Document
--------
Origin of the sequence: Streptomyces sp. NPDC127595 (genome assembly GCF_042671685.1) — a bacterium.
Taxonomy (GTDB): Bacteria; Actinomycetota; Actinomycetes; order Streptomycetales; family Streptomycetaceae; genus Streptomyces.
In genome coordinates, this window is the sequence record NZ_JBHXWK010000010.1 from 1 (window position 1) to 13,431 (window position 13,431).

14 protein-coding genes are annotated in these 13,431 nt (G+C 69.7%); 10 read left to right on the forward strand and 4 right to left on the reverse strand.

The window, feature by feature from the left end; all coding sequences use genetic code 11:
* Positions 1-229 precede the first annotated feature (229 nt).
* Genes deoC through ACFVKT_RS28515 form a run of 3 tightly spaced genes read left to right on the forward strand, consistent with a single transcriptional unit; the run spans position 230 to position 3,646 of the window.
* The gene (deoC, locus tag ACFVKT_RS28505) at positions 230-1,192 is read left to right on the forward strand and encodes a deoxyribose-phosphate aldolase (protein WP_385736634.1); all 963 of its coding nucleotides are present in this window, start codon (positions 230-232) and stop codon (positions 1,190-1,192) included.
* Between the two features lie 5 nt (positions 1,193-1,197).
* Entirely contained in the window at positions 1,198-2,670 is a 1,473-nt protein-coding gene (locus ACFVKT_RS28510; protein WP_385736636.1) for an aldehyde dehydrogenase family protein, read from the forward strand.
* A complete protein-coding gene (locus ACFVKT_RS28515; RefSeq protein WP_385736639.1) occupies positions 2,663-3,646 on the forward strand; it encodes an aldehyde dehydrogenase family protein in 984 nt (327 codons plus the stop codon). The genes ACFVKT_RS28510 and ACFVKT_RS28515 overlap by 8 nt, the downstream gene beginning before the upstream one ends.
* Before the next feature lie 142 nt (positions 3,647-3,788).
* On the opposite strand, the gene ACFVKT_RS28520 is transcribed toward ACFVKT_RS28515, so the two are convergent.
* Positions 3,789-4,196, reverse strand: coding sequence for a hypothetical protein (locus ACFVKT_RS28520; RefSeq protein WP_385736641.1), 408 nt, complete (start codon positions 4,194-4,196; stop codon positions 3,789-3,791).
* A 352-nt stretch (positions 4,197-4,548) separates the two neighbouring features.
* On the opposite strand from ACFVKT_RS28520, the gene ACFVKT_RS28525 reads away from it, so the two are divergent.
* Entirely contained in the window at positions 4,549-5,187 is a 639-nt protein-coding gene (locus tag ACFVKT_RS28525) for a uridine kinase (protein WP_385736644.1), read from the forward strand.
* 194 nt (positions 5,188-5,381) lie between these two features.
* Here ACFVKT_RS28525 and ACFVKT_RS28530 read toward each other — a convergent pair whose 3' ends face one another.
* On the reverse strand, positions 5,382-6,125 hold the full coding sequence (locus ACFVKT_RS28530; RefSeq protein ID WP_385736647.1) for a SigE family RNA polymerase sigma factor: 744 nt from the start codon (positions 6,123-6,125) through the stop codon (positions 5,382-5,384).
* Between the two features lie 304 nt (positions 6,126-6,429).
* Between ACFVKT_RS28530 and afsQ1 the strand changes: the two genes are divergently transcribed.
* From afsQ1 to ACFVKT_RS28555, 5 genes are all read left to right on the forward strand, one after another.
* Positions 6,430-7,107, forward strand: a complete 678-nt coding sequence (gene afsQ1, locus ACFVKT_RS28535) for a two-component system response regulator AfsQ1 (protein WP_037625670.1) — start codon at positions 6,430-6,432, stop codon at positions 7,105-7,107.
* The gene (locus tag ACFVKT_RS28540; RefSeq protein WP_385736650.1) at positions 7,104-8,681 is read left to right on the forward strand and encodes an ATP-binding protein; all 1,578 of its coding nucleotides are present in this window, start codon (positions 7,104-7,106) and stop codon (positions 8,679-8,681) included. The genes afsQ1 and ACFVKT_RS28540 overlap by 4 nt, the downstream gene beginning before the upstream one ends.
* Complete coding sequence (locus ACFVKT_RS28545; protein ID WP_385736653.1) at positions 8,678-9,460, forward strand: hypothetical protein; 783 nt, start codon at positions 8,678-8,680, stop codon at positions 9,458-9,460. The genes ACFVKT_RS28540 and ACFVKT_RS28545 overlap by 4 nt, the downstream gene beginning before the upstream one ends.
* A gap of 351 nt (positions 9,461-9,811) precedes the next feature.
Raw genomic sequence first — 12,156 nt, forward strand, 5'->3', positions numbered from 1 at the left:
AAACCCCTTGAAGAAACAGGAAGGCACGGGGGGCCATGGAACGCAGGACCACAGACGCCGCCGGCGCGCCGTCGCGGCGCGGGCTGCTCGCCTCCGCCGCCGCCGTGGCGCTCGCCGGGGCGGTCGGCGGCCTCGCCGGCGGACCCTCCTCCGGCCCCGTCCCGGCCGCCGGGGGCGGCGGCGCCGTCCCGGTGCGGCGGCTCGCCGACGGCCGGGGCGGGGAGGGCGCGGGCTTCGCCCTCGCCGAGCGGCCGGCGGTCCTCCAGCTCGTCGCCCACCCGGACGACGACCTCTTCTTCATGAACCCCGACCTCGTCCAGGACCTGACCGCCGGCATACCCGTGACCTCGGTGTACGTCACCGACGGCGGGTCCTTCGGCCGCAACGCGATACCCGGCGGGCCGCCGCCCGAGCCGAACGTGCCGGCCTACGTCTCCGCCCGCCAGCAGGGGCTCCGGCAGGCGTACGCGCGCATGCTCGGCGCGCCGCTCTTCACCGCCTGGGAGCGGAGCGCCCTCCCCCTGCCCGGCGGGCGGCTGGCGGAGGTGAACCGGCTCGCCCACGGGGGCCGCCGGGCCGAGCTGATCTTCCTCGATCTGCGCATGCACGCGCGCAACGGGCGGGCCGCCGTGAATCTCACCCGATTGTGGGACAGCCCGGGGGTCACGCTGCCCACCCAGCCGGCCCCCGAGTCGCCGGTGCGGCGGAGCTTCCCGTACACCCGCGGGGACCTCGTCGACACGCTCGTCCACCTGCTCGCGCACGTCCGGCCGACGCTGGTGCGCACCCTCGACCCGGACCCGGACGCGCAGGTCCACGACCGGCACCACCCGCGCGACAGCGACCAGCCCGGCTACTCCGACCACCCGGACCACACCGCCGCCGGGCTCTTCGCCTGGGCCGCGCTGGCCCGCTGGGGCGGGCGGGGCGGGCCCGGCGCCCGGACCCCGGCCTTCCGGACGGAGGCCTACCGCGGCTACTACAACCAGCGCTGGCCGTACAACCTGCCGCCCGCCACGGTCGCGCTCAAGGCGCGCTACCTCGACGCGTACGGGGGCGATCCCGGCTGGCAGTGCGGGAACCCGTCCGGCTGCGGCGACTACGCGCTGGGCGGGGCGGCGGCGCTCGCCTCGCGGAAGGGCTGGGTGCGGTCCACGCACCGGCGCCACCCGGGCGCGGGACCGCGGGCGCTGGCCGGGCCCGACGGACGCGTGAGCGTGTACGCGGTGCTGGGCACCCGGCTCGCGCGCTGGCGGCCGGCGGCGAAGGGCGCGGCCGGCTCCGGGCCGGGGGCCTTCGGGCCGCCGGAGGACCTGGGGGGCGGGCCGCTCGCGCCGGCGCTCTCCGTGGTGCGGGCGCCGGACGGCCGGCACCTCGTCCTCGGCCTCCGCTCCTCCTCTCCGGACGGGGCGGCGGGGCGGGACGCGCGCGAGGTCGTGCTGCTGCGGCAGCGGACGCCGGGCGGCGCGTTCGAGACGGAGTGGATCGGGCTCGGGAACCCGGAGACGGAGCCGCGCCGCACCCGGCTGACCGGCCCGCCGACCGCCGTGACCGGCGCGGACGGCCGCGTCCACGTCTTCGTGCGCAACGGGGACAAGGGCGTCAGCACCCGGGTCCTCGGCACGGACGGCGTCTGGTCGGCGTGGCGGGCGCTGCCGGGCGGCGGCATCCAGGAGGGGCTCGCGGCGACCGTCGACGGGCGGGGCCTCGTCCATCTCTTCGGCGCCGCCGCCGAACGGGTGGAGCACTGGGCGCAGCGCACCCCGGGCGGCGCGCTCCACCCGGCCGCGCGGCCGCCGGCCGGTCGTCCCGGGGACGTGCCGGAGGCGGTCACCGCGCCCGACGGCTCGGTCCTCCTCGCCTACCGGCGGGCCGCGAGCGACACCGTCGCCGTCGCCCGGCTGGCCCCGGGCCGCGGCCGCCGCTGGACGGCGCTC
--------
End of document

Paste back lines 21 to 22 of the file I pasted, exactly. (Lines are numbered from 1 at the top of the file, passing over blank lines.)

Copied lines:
* Between the two features lie 304 nt (positions 6,126-6,429).
* Between ACFVKT_RS28530 and afsQ1 the strand changes: the two genes are divergently transcribed.